Grammar rules Gerund Phrase

Grammar Rules

Gerund Phrase

gerund

What is a Gerund Phrase?

A gerund phrase is created when a gerund – a verb that takes an –ing form and functions as a noun – has a modifier, object or both. That sounds quite technical, so let’s break it down for a simple explanation of a gerund phrase:

First, here is an example of a gerund phrase in a sentence

  • Eating a slice of pie quickly is a recipe for disaster.

So, we can breakdown the gerund phrase like so:

  • The gerund in the sentence is eating. (Remember, a gerund is a noun that is formed by adding the -ing suffix to a verb.)
  • The object in the sentence (the thing being acted upon, in this case by eating) is a slice of pie.
  • The modifier in the sentence is quickly.

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How do you recognize a gerund phrase when you see one?

A gerund phrase will follow these rules, which can help you identify a gerund phrase in a sentence:

  • The phrase will always start with a gerund.
  • The gerund phrase will either have a modifier, an object or both.
  • The entire phrase will function as a noun.
  • The phrase will have singular agreement with a verb.

Look at these examples with the gerund phrases used in different ways:

  • Reading books quietly is my favorite pastime.
  • My favorite pastime is reading books quietly
  • I recommend reading books quietly to pass the time.

Regardless of where the gerund phrase reading books quietly appears in the sentence, it satisfies the four rules listed above. Remember that the purpose of a gerund phrase is to act like a noun, so you can check it by replacing it with a noun and seeing if the sentence still makes grammatical sense:

  • Television is my favorite pastime.
  • My favorite pastime is television.
  • I recommend television to pass the time.

However, you should be careful not to confuse gerund phrases with participle phrases. The differences are subtle, as shown below:

  • Drinking beer heavily is bad for your health. (gerund phrase)
  • Drinking beer heavily, Tom and Jim became more raucous. (not a gerund phrase)

How do we know the second example is not a gerund phrase? Well, it is not acting like a noun and thus does not satisfy the four rules of gerund phrases.  It is a participle phrase, which acts like an adjective. We can see this by replacing the phrase with a noun and seeing that it does not make sense:

  • Alcohol is bad for your health. (sentence still makes sense)
  • Alcohol, Tom and Jim became more raucous. (sentence no longer makes sense)

Tip: If the phrase is followed by a comma, then it is more likely to be participle phrase and not a gerund phrase.

Gerund Phrase Examples

While the rules of gerund phrases set out earlier help us recognize them in a sentence, gerund phrases have various uses in a sentence. They have a variety of roles in a sentence and can be acted upon in varying ways: Sometimes the gerund phrase is the subject; sometimes it is the object or indirect object; other times it is the object of a preposition; and finally, it can also be the predicate nominative.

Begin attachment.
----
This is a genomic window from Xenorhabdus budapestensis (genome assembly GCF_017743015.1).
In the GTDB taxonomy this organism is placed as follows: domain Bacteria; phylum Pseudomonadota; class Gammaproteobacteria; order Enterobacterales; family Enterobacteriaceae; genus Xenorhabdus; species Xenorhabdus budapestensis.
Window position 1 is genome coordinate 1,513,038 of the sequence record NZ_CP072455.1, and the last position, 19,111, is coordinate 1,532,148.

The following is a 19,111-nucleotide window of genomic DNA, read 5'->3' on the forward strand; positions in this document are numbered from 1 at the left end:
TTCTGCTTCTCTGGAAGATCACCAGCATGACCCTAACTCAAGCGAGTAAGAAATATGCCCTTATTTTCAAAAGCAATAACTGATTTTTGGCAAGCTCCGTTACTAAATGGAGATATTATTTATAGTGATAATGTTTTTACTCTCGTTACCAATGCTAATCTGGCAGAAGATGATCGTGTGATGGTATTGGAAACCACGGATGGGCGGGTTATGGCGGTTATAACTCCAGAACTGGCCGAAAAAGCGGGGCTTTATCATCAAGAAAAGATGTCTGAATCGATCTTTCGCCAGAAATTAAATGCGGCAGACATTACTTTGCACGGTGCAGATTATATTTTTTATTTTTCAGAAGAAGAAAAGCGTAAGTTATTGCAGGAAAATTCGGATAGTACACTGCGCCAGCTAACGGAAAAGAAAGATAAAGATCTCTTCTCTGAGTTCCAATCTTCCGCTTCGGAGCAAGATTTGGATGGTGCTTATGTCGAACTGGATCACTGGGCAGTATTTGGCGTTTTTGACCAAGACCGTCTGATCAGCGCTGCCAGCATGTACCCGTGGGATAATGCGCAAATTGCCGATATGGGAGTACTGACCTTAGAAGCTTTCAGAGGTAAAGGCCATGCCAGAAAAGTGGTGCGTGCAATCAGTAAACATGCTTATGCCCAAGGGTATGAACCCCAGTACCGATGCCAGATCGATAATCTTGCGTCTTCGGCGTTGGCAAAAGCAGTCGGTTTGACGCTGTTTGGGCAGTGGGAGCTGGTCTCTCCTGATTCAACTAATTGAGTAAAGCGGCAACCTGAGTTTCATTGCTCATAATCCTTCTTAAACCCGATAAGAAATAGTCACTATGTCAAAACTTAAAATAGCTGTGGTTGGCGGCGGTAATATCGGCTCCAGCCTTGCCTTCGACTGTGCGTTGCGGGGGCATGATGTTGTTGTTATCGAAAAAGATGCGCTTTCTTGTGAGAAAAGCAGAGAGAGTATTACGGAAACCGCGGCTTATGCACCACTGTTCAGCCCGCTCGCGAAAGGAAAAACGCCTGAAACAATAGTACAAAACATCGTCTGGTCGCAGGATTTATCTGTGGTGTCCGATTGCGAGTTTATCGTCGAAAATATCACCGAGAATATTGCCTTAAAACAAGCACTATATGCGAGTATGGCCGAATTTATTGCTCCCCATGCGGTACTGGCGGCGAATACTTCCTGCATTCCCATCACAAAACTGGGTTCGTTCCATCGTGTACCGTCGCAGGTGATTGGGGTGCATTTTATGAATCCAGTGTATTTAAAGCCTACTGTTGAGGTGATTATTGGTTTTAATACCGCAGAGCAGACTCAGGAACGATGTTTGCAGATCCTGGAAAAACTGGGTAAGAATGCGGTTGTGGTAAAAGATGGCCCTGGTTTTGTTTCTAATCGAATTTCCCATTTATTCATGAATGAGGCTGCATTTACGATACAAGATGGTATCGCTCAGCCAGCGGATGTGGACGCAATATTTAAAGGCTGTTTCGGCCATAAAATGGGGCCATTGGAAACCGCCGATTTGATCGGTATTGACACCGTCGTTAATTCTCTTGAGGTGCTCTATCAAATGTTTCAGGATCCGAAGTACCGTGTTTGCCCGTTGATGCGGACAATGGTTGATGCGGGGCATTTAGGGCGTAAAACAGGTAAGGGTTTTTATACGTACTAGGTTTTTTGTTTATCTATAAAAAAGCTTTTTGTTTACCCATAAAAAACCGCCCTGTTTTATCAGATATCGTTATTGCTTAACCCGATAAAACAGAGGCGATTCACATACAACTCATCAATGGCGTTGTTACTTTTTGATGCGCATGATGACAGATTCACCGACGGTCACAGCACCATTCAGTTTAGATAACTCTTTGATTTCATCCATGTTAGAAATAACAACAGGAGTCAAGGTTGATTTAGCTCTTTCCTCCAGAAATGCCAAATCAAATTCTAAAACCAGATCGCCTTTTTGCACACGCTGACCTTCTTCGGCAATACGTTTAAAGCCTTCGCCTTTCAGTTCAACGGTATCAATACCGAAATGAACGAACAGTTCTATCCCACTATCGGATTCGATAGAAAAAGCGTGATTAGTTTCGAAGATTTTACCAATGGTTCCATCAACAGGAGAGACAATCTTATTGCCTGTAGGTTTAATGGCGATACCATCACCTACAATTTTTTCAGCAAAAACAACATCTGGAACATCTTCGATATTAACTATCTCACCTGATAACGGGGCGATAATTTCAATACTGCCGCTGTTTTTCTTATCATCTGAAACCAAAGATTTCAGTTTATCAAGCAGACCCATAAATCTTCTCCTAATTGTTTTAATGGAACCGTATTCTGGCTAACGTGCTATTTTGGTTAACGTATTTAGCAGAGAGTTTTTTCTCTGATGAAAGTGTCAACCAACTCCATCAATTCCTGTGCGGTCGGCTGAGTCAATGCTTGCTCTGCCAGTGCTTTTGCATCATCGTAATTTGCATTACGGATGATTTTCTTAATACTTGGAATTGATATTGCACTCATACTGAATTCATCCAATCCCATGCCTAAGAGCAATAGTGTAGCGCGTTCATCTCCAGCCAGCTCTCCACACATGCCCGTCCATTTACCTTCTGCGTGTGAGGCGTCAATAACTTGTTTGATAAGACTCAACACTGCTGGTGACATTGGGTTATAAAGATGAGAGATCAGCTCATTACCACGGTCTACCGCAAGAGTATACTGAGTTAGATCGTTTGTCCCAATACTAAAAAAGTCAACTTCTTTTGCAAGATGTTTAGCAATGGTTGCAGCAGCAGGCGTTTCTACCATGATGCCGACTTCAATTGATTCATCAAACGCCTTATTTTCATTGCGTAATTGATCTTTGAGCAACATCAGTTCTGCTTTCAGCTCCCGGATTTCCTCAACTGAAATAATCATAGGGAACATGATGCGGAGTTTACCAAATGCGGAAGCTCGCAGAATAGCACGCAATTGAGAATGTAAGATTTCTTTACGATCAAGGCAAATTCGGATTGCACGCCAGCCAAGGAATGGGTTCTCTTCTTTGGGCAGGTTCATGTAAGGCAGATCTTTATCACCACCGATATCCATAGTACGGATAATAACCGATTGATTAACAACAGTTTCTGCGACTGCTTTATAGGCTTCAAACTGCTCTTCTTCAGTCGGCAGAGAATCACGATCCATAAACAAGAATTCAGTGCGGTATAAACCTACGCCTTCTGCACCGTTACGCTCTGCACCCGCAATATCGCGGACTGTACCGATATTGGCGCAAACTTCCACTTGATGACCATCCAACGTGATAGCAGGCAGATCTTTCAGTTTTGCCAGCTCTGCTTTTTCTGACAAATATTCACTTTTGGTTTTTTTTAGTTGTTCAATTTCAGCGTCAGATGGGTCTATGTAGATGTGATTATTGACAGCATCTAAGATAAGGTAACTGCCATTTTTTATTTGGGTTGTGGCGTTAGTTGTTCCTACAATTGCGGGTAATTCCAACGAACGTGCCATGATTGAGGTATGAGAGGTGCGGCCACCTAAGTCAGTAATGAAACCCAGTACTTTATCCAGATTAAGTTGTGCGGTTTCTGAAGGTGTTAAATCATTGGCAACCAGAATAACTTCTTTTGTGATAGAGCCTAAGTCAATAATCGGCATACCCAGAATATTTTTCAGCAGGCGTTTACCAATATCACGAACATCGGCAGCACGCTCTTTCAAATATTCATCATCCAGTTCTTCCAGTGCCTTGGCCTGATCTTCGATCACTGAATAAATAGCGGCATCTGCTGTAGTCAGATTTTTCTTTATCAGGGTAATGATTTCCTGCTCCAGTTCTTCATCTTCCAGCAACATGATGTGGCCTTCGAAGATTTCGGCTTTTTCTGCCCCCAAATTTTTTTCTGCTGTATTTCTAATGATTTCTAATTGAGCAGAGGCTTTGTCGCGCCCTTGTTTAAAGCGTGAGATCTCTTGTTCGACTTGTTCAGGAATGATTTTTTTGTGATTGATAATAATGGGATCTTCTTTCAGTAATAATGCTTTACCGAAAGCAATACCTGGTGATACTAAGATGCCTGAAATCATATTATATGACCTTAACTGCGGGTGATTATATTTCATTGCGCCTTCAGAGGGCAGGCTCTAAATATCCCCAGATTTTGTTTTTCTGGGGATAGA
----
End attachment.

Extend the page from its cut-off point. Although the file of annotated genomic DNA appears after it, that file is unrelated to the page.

Examples of gerund phrases for each group are given below:

Subject Examples

In the following examples, the gerund phrase is acting as the subject of the sentence. The subject is the thing or person that carries out the action of the verb.

  • Sleeping through the night is difficult for me.
  • Making noise is what happy children and almost all teenagers do best.
  • Watching bad television defined my teenage years.
  • Running with scissors on a slippery floor was a terrible idea.
  • Travelling across France should be a rite of passage for all writers.

Direct Object Examples

In the following examples, the gerund phrase is acting as the direct object in the sentence. The direct object is the noun or pronoun that receives the action of the main verb.

  • I love sleeping through the night.
  • My parents prefer eating dinner alone.
  • We would not recommend travelling without insurance.
  • His daughter enjoys fixing broken bicycles.
  • Do they like swimming with dolphins?

Indirect Object Examples

In the following examples, the gerund phrase is acting as the indirect in the sentence. The indirect object is affected by the action of the verb, but it is not its main object.

  • As part of her new wellness regimen, Jenny made sleeping through the night her priority.
  • Clinton gave running for president her best shot.
  • We make writing three poems a requirement to pass our course.
  • Men don’t always see raising children well as an accomplishment.
  • Why don’t you make completing a marathon your main goal?

Predicate Nominative Examples

In the following examples, the gerund phrase is acting as a predicate nominative. A predicate nominative completes the linking verb and renames the subject. For example, in the examples below the gerund phrases answer or define the first part of the sentence.

  • My biggest difficulty is sleeping through the night. (What is my biggest difficulty? It is sleeping through the night.)
  • Our top priority was getting everyone on the plane.
  • The critical issue of his arrest wasn’t driving without a license.
  • Her favorite thing was listening to music.
  • A good career for her might be coaching soccer.

Object of a Preposition Examples

In the following examples, the gerund phrase is acting as the object of the preposition in the sentence. The object of a preposition is simply a word or phrase that is preceded by a preposition and completes its meaning.

  • The doctor suggested drinking warm milk for sleeping through the night. (For what? For sleeping through the night.)
  • By crying like a baby, you won’t get anywhere in life.
  • Exercise is futile without eating healthily.
  • He wanted to learn more about riding a bike.
  • Detectives were relieved after finding the evidence.